Congo Update #7

May 11, 2017 | International Updates

Caring for the Vulnerable Child Conference

The second day of the Vulnerable Child conference was a huge success! We are caring for 40 children and resourcing and training 75 caregivers! We had a mix of children from local churches and a large number of children from CEPIMA. The children had so much fun learning about their original design and feelings, and the caregivers are open to the material. We have excellent interpreters. Many of them have their own children’s ministries so they are great with the kids, and they are dedicated to continuing care with the children once the conference is over. Mama Abia has been attending the Vulnerable Child conference as well. We found out today that after she sits in the workshop all day, she takes the material back and uses it with the 50 traumatized children that are currently at CEPIMA. Even in the midst of adversity or when difficulties arise on these trips, it’s so hard to be discouraged because of people like Mama Abia who are so faithful to take and use the materials to continue teaching and training others.

One of the children who attended the conference today was a young girl named Farajah (which means courage). Faraja has been at CEPIMA for three months. When she came to CEPIMA, she had previously been at three other hospitals and wasn’t showing any improvement. When she arrived, she wasn’t walking, talking, eating, or sleeping. She came from a family of 10—all nine of her siblings have died. She is now eating, sleeping, and walking with a little bit of assistance, and she is starting to try to speak. When Farajah arrived today she was very shut down and expressionless. As Mama Nora started working with her, she began to open up. For one of the exercises, the children were given a mirror to practice making and looking at their facial expressions. Farajah loved the mirror! She stared at herself and smiled for the entire exercise; this was some of the first expression we had seen on her face all day; it was such a beautiful sight. Even though she has a long way to go in her healing, we are so excited for the progress that Farajah has already made and are looking forward to seeing her grow throughout the rest of the conference.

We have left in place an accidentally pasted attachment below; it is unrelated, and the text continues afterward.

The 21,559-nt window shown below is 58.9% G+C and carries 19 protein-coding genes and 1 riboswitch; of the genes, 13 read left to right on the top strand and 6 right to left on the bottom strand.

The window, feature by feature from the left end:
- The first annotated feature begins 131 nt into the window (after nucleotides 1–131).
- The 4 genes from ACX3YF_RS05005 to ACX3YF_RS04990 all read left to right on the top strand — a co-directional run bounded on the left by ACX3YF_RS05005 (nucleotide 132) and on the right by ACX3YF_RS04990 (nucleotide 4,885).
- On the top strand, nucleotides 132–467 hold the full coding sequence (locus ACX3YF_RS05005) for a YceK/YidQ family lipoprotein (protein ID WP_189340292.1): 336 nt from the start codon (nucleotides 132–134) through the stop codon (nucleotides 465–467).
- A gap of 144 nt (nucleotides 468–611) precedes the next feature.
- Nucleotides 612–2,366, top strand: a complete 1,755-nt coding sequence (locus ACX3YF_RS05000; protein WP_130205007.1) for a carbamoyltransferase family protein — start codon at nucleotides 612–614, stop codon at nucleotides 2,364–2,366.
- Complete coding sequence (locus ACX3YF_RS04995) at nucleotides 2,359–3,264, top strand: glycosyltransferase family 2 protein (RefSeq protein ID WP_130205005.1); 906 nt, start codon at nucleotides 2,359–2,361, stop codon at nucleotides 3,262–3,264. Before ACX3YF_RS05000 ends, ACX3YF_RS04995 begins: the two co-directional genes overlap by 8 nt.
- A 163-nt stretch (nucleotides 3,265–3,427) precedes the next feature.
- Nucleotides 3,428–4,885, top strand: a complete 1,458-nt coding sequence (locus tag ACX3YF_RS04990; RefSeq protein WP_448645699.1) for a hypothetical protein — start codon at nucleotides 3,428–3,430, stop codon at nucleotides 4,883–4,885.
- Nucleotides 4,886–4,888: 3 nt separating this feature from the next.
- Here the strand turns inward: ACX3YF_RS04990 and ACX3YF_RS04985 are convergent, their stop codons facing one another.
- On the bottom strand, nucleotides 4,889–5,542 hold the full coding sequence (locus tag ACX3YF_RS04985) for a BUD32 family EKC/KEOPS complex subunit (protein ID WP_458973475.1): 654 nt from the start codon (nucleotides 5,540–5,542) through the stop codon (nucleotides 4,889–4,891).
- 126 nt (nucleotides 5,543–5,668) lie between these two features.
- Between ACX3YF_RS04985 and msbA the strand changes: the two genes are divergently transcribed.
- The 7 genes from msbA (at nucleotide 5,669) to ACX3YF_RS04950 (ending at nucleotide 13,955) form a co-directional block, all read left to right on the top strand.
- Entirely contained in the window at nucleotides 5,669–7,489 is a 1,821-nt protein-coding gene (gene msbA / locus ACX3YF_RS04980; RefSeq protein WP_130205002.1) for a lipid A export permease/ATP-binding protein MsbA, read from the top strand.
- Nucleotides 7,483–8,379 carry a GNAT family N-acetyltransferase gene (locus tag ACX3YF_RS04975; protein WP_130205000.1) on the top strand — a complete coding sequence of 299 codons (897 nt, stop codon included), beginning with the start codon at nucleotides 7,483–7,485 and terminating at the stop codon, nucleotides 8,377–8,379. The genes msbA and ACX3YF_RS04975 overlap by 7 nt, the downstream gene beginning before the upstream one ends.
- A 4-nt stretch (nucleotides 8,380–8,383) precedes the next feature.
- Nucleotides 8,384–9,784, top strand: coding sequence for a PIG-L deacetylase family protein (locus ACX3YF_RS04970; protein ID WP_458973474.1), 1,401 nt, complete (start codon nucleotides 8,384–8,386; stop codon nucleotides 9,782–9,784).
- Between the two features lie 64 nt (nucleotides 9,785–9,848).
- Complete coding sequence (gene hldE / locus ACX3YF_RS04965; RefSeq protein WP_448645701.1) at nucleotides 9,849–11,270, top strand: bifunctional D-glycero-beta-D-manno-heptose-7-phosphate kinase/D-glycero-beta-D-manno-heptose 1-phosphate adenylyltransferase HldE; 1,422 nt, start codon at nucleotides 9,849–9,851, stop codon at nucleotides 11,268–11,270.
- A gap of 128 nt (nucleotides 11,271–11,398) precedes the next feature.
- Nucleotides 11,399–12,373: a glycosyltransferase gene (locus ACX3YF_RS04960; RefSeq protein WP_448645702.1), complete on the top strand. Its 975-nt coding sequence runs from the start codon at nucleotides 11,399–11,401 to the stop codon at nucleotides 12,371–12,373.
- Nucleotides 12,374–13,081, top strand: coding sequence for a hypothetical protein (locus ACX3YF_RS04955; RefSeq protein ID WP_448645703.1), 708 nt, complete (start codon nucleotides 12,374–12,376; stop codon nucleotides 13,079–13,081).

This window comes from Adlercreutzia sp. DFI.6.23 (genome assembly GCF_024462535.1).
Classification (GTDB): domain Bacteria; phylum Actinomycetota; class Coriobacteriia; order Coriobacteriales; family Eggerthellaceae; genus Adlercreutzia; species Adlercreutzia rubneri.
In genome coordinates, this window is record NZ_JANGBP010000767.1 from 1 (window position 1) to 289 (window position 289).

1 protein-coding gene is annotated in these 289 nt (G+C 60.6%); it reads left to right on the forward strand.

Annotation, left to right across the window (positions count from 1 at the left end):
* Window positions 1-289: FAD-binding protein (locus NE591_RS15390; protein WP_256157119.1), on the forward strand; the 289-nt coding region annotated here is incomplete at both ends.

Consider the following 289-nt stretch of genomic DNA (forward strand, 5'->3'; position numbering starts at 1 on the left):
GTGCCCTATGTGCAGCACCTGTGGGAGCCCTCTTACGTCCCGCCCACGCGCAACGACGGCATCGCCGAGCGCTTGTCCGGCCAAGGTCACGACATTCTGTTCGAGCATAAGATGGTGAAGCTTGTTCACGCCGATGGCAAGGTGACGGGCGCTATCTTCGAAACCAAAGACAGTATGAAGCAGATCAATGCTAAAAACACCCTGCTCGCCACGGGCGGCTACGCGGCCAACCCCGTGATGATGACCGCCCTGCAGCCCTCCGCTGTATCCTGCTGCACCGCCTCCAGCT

This week we also learned a story about the guesthouse where we are staying. Earlier in the week, during an exercise about things that bring us pain, a pastor shared that when he was 14 years old he was rounded up with 800 other boys and taken to be buried alive “right under that tree over there.” He pointed to a tree on the guesthouse property that could be seen from the conference room window. We were all astonished. Before sharing his story, we did not know the history of the OHAI guesthouse. During Mobutu’s reign of power (Mobutu Sese Seko Kuku Ngbendu Wa Za Banga was the military dictator and President of the Democratic Republic of the Congo from 1965 to 1997), this property was a military base where his personal guard lived along with many soldiers. Under that tree, 800 young men were buried alive. Many others had also been killed on these grounds in massacres. As a young man, the pastor was brought to the base. He showed the soldiers a New Testament he had in his pocket. They then told him to run and that they would shoot him instead of burying him. Three soldiers lined up and shot at him as he ran, but all of their bullets missed, and he was able to escape. One year after the killings, CBCA bought this property and changed its name from “death to life.” The properties previous name meant “rest” but was referred to as the place of death. The property is now called “ohai” which means life and is a place of safety and refuge for the people. The photo of the men standing under the tree was taken this afternoon during a process group. This place is such a perfect and beautiful representation of God’s redemptive power and plan for Congo. Only God has the power to transform such evil into such beauty. It’s an honor and a privilege to serve these people in this place. This so perfectly represents what Mending the Soul strives to do.

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